Executives, for the most part, are intelligent and capable people who understand the reasons and well-founded concepts. This is a process of negotiation and acceptance by conviction, not imposition. At least, these are our experiences of operating with executives in LATAM for almost 30 years. Of course, there will always be colleagues who can't, don't know, don't want to or simply are not interested in this type of work. However, from what we have seen in Mexico in the last year alone, achieving collaboration with the executive has no alternative to save lives, both of the protected and the protectors.

Attack on Concordia Mayor: Improvisation in Executive Protection claims the lives of three protectors

On Friday, June 9, three bodyguards of the mayor of La Concordia, Chiapas, Miguel Ángel Córdova Ochoa, were killed when an armed group attacked their vehicle in the city of Tuxtla Gutiérrez.

When these types of unfortunate incidents occur, the information received in the media is usually not very reliable, as they replicate the first versions of the facts without doing a proper investigation, which can result in misinformation. Most of the newspapers handled the story that the mayor was traveling in the vehicle at the time of the attack and that he managed to get out and take shelter unharmed in the school, all this under fire that killed three of his protectors, which is implausible. What actually happened is that the mayor had already arrived at the school and was inside the school when his Suburban van was attacked.

Although there are still many unknowns surrounding the case, some conclusions are evident:

- The implementation of armored vehicles is essential to significantly reduce risks in this type of operational circumstances.
- Basing executive protection solely on the deployment of armed escorts is deadly.
- Fence protection alone is totally ineffective.
- Counter surveillance and early warning are essential to reduce risks and save lives.

In the last 10 months, 11 protectors have lost their lives in Mexico in improvised operations based on close protection and the use of armed escorts that have historically proven ineffective. Only a change in operational approach that prioritizes intelligence and anticipatory protection can make this profession safer for both protectees and protectors.

German Chancellor Olaf Scholz at risk: personal protection failure

German Chancellor Olaf Scholz has joined the list of world leaders who have suffered personal protection breaches. This incident, which occurred recently at Frankfurt airport, has highlighted the vulnerability of world leaders in an increasingly dangerous world. Emmanuel Macron, Ivan Duque, Gabriel Boric, King Charles III of England and many other leaders have experienced similar attacks, demonstrating that the concept of traditional executive protection is outdated and ineffective today.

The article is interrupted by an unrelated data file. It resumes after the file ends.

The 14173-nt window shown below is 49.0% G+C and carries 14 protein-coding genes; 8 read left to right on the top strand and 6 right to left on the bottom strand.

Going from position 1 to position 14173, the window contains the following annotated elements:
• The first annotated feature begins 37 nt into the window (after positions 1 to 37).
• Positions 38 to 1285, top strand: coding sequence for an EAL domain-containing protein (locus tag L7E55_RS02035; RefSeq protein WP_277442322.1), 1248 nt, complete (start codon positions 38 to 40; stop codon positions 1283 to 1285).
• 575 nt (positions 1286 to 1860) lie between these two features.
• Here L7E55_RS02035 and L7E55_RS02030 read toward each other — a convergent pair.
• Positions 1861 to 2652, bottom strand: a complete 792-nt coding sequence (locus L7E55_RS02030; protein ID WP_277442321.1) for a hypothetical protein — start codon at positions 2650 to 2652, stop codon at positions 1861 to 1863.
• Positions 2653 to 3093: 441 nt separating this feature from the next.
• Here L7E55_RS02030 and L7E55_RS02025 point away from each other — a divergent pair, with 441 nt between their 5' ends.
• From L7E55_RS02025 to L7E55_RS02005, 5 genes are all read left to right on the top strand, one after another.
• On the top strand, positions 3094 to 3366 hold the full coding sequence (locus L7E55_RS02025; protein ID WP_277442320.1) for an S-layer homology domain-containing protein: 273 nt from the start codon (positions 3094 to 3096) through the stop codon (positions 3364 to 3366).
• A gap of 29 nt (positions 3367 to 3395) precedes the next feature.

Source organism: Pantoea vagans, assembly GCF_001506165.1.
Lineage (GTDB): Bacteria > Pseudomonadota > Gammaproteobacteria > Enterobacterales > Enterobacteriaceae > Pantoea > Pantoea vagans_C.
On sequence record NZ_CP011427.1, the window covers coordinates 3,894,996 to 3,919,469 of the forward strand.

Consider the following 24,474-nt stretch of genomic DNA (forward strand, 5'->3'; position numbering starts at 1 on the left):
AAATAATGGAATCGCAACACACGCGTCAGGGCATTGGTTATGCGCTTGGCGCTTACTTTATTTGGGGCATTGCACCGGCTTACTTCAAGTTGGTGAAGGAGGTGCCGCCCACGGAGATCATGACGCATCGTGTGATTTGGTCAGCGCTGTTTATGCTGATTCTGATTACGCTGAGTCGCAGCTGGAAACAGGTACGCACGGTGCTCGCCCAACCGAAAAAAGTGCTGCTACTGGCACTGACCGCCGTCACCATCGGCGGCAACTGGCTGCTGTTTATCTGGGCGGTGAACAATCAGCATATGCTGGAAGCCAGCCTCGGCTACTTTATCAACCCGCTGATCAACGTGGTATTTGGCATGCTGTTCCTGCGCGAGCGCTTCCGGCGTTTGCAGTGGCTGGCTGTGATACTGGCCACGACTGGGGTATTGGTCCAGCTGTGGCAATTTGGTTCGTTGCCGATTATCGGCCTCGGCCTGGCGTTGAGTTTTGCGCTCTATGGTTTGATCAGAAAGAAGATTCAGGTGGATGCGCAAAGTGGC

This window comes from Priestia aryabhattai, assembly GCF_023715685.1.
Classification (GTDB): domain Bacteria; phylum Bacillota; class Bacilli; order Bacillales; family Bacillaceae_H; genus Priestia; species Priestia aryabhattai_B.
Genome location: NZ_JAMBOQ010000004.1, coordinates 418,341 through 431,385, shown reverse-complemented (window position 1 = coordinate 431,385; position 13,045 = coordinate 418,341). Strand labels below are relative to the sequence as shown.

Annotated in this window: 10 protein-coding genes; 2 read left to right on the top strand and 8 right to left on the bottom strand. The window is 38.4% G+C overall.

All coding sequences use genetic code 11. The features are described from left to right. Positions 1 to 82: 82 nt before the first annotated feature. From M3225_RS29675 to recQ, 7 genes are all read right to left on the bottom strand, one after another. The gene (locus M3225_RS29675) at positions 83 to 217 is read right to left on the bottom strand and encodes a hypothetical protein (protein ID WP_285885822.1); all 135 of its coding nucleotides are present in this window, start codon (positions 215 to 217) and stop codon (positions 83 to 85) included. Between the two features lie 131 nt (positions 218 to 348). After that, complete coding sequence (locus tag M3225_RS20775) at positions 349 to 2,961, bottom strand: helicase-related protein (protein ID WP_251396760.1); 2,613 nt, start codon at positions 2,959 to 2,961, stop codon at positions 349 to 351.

In the case of Olaf Scholz, an unknown driver joined the German Chancellor's convoy undetected. The driver managed to reach the runway where the chancellor's aircraft was located and embraced Scholz without his protection agents being able to intervene in time.

It is worrying that despite the large number of vehicles and motorcycles in the Chancellor's convoy, no one noticed the presence of the unregistered vehicle. This demonstrates that large protection is not necessarily effective. Instead, smaller, well-communicated groups operating in different circles deep in the operational area may be more effective in detecting anomalies early and providing timely warning.

The ineffectiveness of the obsolete and obsolete convoys, these "operational dinosaurs" of the 1960s, has been demonstrated in numerous attacks in recent decades, and this incident at Frankfurt airport is further proof of their limitations in the absence of other operational elements.

In addition, counter-surveillance operations were conspicuous by their absence in this case, since if there had been a counter-surveillance team, the intruder would have been identified immediately. Finally, it would be redundant to comment on the last minute reaction failure of the close protection team, since, as statistics show, these groups historically fail virtually every time they are put to the test.

It is important to note that the chancellor's protection team should be careful not to consider this incident as a "tune-up" for them, as a similar incident occurred a few months before the attack on Serbian Prime Minister Zoran Djindjic.

In short, the security breach at Frankfurt airport involving German Chancellor Olaf Scholz is a sign that the current executive protection system is obsolete and needs to be modernized and improved. Diamond formations, guns and gaudy convoys no longer deter attackers. A radical change in the way executive protection is understood and practiced is required to reduce risks and save lives of both protectees and protectors.